County needs to stop denying the injection wells problem and fix it
We had the difficult task of suing Maui County over the Honokowai injection wells — winning before the U.S. District Court, the 9th Circuit Court of Appeals, and the U.S. Supreme Court. We have advocated all along for the county to fix the problem of injection wells in a way that benefits land-based activities, uses this resource responsibly, and protects our shoreline environments from further decimation. While the U.S. Supreme Court, the highest court in the land, has undoubtedly ruled against the county, the county is now hoping to reopen the original case in District Court to somehow convince it, the 9th Circuit, and the U.S. Supreme Court were wrong in deciding that the injection wells at Honokowai are the “functional equivalent” of a direct discharge into the ocean.
To do so, the county will expend a substantial and unnecessary amount of taxpayer money. The time has come for the county to accept that its legal position has been rejected. It cannot continue to pretend that engaging in this costly and endless litigation will somehow yield a different result.
After the U.S. Supreme Court’s decision, many polluters across the country are ending their fights with community groups and regulators to find a way to move forward. We need to do the same. Yet, it seems like the defiant Maui County attorneys want to pretend that they haven’t already lost in three different courts over the last eight years.
As members of this community, we care deeply about our ‘aina and its resources. We did not get in this fight to win lawsuits; we got in it to save reefs, to protect this precious resource, and to advocate for wastewater reuse solutions that will ultimately save taxpayers money in the long run.
The county now has a choice: waste taxpayer money to delay the inevitable or invest in fixing the problem, as we have been collectively urging since day one. Fortunately, there are solutions readily available to the county. The Lahaina plant was designed and intended to reuse the treated R-1 water to irrigate sugar cane; that’s why it’s called the Lahaina Wastewater Reclamation Facility. The sugar might be gone, but other agricultural needs have risen to take its place. The golf courses, hotel grounds, and diversified agriculture of West Maui are perfect candidates for irrigation with R-1 water. The Department of Hawaiian Home Lands, which owns 800 acres of land formerly used for sugar, including several former plantation reservoirs just mauka of the injection wells, needs water for agricultural development. The state water commission, which has the kuleana of managing our fresh water resources, supports using R-1 water for agriculture and conserving precious West Maui stream water in the process. The reuse of this water is the win-win scenario we must all get behind. The more R-1 we can use for irrigation, the less R-1 ends up in the ocean, polluting the water, and destroying the reef. This solution not only ends this years-long battle, but ensures that we continue this kuleana to malama ‘aina and its precious resources.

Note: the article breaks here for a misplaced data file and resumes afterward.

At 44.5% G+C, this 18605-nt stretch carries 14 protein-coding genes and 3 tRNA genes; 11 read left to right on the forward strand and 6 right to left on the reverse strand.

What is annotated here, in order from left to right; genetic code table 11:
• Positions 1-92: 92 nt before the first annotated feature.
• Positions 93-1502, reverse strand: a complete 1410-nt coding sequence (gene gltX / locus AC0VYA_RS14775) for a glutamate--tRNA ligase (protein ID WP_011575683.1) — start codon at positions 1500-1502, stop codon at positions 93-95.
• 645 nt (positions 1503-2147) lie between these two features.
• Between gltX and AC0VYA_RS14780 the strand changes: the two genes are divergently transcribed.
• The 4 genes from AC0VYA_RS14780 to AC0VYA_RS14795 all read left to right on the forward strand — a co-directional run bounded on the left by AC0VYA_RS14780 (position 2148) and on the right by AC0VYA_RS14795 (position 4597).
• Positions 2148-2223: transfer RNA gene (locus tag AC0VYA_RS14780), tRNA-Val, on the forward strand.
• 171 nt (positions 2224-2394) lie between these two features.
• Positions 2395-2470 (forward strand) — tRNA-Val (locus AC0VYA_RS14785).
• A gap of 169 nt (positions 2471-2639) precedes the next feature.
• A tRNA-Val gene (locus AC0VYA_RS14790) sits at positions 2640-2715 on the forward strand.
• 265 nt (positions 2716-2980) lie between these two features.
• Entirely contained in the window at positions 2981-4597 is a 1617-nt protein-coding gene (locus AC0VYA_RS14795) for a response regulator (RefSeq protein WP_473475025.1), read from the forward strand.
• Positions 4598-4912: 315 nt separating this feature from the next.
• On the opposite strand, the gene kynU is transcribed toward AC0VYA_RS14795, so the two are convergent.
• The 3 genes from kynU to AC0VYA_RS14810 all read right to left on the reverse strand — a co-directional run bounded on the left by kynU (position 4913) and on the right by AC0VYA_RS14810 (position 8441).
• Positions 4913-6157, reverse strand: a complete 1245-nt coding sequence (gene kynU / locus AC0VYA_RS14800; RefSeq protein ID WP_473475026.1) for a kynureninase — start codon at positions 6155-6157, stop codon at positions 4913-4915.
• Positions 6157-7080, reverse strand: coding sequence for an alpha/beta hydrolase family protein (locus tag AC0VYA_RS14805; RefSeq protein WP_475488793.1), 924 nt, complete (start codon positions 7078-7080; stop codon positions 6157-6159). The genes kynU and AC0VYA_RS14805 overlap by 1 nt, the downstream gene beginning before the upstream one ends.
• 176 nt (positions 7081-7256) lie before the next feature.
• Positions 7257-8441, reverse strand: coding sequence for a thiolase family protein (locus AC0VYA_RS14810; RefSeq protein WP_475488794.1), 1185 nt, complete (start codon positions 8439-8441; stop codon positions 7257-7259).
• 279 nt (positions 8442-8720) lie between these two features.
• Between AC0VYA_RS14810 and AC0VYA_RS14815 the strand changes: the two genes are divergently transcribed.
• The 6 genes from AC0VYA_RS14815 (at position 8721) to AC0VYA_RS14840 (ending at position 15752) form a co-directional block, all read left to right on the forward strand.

* U’ilani Tanigawa Lum is a licensed attorney and president of the West Maui Preservation Association that together with the Hawai’i Wildlife Fund, Sierra Club and the Surfrider Foundation undertook the kuleana to sue the county over the Honokowai injection wells.